This article consists of four sections. Firstly, it reflects on the public debate regarding Jesus' alleged illegitimacy. The article argues that illegitimacy here refers to fatherlessness. Secondly, Joseph is focused on. According to New Testament writings of the latter part of the first century, Joseph is either Jesus' biological father (John's gospel) or the person who adopted him as son (the gospels of Matthew and Luke). Thirdly, Joseph as a legendary literary model is discussed (in the Old Testament, intertestamentary literature, the New Testament, writings of the Church Fathers and the dogtrines of the Orthodox Church). Fourthly, the articles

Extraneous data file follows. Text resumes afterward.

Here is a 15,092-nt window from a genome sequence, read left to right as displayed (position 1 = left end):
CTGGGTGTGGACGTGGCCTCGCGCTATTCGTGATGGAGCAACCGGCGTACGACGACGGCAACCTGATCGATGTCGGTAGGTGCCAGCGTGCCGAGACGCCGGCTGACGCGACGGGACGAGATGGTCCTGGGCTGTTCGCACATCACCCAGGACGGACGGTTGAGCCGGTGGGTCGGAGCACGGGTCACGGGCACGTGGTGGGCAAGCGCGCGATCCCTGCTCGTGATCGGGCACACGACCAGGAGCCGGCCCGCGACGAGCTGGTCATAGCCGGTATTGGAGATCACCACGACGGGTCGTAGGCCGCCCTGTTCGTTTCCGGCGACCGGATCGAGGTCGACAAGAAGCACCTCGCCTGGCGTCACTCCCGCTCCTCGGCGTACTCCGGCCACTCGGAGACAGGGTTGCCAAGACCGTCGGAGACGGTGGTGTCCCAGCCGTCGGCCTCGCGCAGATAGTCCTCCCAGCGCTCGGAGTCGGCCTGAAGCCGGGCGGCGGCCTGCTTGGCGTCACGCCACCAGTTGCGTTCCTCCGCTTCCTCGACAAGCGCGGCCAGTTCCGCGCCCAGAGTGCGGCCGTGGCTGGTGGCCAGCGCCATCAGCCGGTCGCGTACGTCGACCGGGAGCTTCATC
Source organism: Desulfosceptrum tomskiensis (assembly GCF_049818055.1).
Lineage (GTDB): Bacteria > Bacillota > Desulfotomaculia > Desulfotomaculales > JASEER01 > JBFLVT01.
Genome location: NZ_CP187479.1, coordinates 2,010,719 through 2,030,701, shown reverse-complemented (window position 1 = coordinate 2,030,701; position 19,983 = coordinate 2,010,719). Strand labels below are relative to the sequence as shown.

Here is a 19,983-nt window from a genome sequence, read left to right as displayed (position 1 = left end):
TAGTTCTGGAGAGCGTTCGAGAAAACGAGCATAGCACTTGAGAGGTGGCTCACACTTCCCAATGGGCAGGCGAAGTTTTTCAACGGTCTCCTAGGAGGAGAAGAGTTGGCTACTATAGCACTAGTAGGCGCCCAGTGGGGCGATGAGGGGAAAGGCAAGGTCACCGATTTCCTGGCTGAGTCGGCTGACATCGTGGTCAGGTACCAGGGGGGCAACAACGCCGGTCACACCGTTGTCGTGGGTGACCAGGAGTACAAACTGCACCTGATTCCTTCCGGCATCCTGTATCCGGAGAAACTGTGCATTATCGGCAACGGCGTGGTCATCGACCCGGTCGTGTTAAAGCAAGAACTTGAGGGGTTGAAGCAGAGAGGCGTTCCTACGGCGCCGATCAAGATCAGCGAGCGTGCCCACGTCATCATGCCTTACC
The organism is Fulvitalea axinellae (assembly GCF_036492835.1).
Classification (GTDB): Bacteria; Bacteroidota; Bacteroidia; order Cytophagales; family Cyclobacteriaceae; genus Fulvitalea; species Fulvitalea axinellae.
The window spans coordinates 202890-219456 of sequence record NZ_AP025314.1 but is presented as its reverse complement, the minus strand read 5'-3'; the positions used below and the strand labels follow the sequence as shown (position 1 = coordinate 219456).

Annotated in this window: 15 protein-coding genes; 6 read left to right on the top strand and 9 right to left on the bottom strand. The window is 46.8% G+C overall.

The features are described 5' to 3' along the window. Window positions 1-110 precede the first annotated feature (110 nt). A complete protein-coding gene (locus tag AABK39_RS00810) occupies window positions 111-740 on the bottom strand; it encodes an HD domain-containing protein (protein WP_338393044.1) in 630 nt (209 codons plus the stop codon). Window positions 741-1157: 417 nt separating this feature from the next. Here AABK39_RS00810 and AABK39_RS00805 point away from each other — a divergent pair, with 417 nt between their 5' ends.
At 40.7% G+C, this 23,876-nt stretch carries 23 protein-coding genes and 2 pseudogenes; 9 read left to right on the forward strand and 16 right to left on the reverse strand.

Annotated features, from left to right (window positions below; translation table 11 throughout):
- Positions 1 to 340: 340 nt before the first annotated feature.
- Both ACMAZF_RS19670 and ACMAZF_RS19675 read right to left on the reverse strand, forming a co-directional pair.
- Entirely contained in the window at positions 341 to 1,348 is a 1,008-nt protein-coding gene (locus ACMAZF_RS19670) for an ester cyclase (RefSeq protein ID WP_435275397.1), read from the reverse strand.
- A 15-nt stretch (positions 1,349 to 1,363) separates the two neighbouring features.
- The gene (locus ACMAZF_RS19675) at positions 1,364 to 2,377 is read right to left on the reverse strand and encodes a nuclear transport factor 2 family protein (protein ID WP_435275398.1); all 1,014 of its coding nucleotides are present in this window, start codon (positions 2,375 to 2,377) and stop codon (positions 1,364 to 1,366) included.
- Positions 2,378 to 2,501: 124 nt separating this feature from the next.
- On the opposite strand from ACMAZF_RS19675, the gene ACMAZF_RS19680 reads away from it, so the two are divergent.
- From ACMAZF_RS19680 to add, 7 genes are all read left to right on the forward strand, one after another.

sketches a picture of a fatherless Jesus based on evidence from the earliest intracanonical writings (the Sayings Gospel Q, traditions in the
Gospel of Thomas, Paul's letters and the Gospel of Mark). Joseph does not appear in these writings. The article concludes with a reflection on the relevance of fatherlessness for today.